The particular function of emitter heat pipe 12 is to transfer heat applied to any portion of its outermost surface 32 to the entire surface of innermost emitter 22. Such a function is well within the capability of a properly designed heat pipe. Thus, even when a radiant heat source such as a nuclear reactor core is located so that it affects only the portion of outermost surface 32 of emitter heat pipe 12 which is visible in FIG. 1, nevertheless, all of emitter 22 will be heated to virtually the same temperature because of the isothermal heat transfer capability of emitter heat pipe 12. In the preferred embodiment structure pictured in FIG. 1, the action of emitter heat pipe 12 effectively heats approximately twice as large an emitter surface as is actually subjected to the radiant heat of a heat source located on only one side of thermionic converter module 10.
FIG. 2 is a simplified diagram of part of a structure within which thermionic converter modules such as module 10 pictured in FIG. 1 may be utilized. FIG. 2 depicts a portion 40 of a jacket, indicated by dashed lines, which surrounds a nuclear reactor core, and is formed of thermionic converter modules such as 42, 44, 46, and 48 which are grouped into axial stacks such as stack 43 formed by modules 42 and 44. Such stacks can be comprised of any number of two or more modules.
One particular feature of the configuration of jacket 40 as pictured in FIG. 2 is that the thermionic converter modules in a stack are not all of the same length. Thus, while all the stacks of modules oriented end to end are parallel to the axis of jacket 40, as are modules 42 and 44, and each stack of modules has a total length the same as all the other stacks, the modules themselves do not all have the same length. This causes the location of the junctions of the ends of the modules within each group to vary in location relative to the junctions of the adjacent groups of modules. This configuration prevents the end discontinuities in heat transfer resulting from the effects at the end of a heat pipe from being cumulative and significantly affecting the operation of the core.
As also shown in FIG. 2, the module of the preferred embodiment may also used to advantage as an electrical feed for the entire generator circuit. Module stacks 50 and 52 are shown in such use with their electrical connections, and those for all the other modules, shown in schematic form.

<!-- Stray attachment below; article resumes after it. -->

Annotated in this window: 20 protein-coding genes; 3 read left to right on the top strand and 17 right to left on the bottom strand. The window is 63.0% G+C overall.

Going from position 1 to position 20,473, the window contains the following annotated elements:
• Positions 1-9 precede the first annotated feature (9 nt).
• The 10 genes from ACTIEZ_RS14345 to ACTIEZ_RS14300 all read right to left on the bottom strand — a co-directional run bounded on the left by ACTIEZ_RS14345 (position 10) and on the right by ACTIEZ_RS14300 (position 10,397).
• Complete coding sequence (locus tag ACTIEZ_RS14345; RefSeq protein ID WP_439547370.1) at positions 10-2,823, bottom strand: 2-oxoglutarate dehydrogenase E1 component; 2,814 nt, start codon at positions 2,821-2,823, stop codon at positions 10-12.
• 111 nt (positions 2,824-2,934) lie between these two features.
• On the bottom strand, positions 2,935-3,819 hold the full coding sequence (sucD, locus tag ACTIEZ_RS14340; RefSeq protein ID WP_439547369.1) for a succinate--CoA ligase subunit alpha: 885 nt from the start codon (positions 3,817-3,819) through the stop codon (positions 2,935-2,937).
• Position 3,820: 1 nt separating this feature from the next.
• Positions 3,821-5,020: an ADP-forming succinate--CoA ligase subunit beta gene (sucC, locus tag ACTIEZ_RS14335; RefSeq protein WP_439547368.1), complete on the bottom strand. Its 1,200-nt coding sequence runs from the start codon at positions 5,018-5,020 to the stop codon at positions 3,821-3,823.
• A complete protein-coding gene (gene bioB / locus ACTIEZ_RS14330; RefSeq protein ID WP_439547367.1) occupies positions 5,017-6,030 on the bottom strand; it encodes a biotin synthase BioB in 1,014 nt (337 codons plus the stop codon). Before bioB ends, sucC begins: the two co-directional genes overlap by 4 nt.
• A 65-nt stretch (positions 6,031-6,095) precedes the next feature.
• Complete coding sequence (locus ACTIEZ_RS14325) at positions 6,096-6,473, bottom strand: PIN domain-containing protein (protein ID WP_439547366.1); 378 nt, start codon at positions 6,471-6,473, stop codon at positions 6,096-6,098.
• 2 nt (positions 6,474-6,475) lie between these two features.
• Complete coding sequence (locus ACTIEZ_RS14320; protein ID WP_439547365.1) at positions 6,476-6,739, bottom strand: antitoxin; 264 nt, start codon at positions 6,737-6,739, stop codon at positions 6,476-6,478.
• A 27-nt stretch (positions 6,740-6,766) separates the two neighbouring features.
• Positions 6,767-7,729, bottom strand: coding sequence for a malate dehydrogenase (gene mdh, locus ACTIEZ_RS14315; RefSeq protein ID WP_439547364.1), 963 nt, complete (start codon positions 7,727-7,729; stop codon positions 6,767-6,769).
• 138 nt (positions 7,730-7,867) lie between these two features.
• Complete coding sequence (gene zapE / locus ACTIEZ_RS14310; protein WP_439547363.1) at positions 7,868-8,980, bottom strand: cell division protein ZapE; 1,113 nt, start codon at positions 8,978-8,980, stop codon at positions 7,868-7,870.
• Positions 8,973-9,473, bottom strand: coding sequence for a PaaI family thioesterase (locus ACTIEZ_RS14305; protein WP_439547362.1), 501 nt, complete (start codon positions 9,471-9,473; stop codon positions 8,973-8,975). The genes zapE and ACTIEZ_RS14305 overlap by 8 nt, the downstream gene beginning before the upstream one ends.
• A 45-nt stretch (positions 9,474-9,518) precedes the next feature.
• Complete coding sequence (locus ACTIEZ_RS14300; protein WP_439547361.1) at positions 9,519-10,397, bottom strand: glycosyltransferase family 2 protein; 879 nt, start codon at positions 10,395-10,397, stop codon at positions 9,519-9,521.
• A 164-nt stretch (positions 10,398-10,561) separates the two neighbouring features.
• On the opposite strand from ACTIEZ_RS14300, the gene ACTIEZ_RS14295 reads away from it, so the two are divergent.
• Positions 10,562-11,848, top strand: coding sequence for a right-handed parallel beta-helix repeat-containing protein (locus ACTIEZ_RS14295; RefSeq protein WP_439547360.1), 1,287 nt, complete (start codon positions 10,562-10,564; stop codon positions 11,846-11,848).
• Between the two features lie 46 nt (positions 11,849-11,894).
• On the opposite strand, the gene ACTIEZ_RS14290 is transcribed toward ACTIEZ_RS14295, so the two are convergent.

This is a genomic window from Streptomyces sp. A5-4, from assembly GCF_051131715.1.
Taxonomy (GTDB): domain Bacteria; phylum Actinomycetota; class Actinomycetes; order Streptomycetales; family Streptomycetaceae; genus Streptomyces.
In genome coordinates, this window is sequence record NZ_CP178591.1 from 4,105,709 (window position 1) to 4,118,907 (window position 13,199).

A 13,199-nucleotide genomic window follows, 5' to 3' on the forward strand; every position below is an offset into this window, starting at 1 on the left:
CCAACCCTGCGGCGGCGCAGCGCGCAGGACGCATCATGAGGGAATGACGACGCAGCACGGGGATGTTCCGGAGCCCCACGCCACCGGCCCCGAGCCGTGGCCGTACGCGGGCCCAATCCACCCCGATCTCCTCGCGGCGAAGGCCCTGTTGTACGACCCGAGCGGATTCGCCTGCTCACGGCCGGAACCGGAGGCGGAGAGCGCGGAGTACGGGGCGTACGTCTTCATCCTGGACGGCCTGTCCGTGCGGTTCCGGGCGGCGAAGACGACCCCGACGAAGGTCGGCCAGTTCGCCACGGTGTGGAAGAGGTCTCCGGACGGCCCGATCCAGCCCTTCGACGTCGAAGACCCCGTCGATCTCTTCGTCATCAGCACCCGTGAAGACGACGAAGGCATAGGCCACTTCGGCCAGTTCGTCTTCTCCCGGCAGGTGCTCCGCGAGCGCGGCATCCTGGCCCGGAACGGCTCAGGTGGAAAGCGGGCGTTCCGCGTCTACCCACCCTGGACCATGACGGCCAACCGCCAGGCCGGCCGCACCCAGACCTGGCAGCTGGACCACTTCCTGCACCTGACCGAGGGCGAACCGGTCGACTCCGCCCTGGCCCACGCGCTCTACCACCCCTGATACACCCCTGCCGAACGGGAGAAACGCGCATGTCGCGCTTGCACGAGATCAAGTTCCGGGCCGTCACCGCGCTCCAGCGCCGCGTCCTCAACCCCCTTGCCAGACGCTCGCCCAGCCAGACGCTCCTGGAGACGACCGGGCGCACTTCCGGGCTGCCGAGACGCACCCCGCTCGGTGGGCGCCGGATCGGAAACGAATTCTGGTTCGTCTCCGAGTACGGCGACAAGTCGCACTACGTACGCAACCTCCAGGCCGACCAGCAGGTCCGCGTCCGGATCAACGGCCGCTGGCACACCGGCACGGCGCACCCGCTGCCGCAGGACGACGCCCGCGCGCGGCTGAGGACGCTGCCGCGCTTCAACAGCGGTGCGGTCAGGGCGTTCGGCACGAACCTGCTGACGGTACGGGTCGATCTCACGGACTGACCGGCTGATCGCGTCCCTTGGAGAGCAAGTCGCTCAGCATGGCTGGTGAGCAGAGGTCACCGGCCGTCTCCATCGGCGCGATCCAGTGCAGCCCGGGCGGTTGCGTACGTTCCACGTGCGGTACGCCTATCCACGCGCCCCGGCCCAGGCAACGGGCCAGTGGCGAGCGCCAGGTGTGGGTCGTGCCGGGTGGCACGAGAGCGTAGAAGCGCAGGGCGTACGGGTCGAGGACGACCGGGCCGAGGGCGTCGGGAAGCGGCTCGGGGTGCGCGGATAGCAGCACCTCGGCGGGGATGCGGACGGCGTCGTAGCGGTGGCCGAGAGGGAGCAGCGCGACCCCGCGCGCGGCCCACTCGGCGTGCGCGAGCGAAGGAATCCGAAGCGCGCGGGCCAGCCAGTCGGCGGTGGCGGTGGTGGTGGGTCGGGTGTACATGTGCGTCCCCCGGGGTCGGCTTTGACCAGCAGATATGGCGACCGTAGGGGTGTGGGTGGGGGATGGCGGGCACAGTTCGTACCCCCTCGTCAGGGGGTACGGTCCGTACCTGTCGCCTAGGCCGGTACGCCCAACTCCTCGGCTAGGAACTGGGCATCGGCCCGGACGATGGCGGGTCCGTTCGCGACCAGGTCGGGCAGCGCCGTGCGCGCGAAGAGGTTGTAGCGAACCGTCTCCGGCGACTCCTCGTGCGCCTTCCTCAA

Essentially, the several modules are connected in a series configuration with the emitter of one module connected to the collector of an adjacent module. Since it is desirable to connect to the entire generator at one location, it is necessary to also interconnect the modules at the remote end of the groups to the external electrical feeds. Conventionally this would be done by electrical leads which replace some of the modules, but such a configuration would change the heat transfer characteristics of the jacket.
Therefore, as shown in FIG. 2, the present invention uses two modules, 50 and 52 to serve as interconnecting electrical connections. Module 50 serves as the negative lead and module 52 serves as the positive lead for the entire generator configuration. Although this reduces the contribution of those particular modules to the electrical output of the circuit, since there are many modules within the system, the sacrifice has very little effect on the electrical performance, while the configuration maintains intact the heat shielding and cooling heat transfer of the reactor core.
FIG. 3 is a perspective view of that region of a stack of thermionic modules which includes a junction of two modules. When stacked together, module 42 and module 44 are actually constructed with a common collector heat pipe 54, but are both electrically insulated from that heat pipe by the use of a thermally conducting but electrically insulating member 56, visible only on module 44. A typical material for member 56, one which is a satisfactory heat conductor and electrical insulator, is sapphire, which can be coated directly upon the outside surface of common collector heat pipe 54. The collectors of the several thermionic emitters are then constructed upon the sapphire insulation which permits heat transfer to take place along the length of a stack with the all the thermionic converter collectors cooled by one continuous heat pipe. However, the individual thermionic converters in a stack can still be electrically connected in series to increase the voltage generated by a stack.
The thermionic converter module of the invention thereby furnishes a unit which can increase the electrical power output and improve the waste heat disposal system of a reactor core jacket, thus adding to the efficiency of electrical power generating systems based on thermionic generation.
It is to be understood that the form of this invention as shown is merely a preferred embodiment. Various changes may be made in the function and arrangement of parts; equivalent means may be substituted for those illustrated and described; and certain features may be used independently from others without departing from the spirit and scope of the invention as defined in the following claims.
For example, it is possible to use a single integrated module over the length of the entire reactor core, without stacking multiple modules end to end, or more than two modules could be used to form the stacks of modules. Moreover, an emitter heat pipe could be used on a thermionic converter even without the use of a collector heat pipe, and even when the thermionic converter is not associated with a radiation cooled nuclear reactor core.
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|U.S. Classification||376/321, 376/367|
|Jun 16, 1992||AS||Assignment|
Owner name: THERMACORE, INC.
Free format text: ASSIGNMENT OF ASSIGNORS INTEREST.;ASSIGNORS:HORNER-RICHARDSON, KEVIN;ERNST, DONALD M.;REEL/FRAME:006165/0530
Effective date: 19920611
|Jan 21, 1997||REMI||Maintenance fee reminder mailed|
|Jun 15, 1997||LAPS||Lapse for failure to pay maintenance fees|
|Aug 26, 1997||FP||Expired due to failure to pay maintenance fee|
Effective date: 19970518